One of the earliest decisions I had to make when I first began filming at the river was
whether or not to hide my presence by erecting a blind. I have a small one that you simply throw into the air and it pops open. The list of cons outweigh the pros at this paticular site, though. One of the major deterents is the fact that a blind limits your view. This location is ideal for what I am doing. There are almost no obstructing trees along the bank, so I have an almost 180 degree view of the river. It is a straight stretch between two river bends about a quarter mild apart and I am right in the middle. There are also two fishing areas, one to my right and one to my left in which the birds routinely catch fish.
I decided when I first started filming there to try simply standing there in the open and see what developed. After my early experience, I have never found it necessary to hide my presence. I don’t make any noise and I don’t move around very much. The birds seem okay with that as long as they don’t get super close.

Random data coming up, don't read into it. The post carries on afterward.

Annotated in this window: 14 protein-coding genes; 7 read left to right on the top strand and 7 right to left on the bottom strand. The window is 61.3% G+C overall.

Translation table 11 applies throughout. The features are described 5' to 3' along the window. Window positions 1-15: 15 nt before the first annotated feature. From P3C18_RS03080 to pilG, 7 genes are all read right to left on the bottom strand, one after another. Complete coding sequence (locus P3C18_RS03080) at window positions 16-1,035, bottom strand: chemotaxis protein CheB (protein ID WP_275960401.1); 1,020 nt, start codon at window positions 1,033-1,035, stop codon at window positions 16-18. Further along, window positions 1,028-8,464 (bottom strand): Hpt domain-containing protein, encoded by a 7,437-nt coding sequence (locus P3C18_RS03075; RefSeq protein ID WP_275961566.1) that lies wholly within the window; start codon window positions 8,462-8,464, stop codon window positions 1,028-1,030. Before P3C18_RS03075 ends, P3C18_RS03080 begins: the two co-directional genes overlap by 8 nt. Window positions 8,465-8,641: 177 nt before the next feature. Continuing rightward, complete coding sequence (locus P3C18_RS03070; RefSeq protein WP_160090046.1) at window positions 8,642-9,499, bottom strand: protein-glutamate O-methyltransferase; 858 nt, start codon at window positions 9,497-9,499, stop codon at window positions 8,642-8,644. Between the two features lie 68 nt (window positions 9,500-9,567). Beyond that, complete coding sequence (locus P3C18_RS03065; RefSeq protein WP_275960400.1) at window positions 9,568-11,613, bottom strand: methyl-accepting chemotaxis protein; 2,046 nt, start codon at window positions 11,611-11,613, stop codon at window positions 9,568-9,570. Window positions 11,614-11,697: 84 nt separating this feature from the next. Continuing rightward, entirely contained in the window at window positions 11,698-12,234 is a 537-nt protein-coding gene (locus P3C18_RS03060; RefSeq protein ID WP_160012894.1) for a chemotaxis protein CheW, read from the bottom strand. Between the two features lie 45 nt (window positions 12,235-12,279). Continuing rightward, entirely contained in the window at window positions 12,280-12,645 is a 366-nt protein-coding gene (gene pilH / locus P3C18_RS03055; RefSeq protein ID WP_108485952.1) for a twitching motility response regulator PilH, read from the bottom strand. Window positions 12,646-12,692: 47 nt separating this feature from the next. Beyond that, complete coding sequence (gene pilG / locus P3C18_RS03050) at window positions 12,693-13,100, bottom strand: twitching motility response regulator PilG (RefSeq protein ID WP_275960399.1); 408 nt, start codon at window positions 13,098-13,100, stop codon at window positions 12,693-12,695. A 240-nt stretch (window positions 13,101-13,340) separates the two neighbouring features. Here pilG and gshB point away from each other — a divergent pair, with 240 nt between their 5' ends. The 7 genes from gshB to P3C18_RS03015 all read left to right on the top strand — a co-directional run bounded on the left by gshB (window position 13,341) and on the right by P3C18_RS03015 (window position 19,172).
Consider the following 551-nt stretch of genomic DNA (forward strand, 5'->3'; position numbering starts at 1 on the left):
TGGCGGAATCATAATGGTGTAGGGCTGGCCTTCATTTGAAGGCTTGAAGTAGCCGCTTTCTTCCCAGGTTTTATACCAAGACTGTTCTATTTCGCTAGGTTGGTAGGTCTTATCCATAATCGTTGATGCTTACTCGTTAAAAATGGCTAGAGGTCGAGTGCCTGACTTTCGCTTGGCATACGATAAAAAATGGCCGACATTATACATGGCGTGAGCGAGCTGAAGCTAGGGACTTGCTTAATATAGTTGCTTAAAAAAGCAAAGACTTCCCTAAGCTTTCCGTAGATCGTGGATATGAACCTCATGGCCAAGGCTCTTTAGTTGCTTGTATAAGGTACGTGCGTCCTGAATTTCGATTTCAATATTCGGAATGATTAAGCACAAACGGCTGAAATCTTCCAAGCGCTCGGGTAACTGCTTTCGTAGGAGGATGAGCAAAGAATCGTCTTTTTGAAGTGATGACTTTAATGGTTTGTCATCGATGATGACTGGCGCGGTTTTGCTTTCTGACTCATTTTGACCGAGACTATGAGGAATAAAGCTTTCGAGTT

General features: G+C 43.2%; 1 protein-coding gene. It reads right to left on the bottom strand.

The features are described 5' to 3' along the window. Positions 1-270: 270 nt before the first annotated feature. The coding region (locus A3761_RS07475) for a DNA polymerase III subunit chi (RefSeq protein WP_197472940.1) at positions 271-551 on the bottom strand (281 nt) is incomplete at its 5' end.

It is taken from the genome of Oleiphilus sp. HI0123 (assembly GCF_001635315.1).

Which brings me back to the Great Blue Herons. Bent over the camera with my eye to the viewer, I thought for sure they would recognize what I was a veer off. With the camera on the tripod and me hunched over, they apparently didn’t recognize the human “danger” and they continued to fly toward me until the lead bird dropped down and landed briefly right beside me. Only then did it recognize what I was, and immediately took to the air where, along with it’s mate, it flew just a hundred feet or so down the shoreline and landed again.
This was the last shot I took of the lead bird before it landed beside me.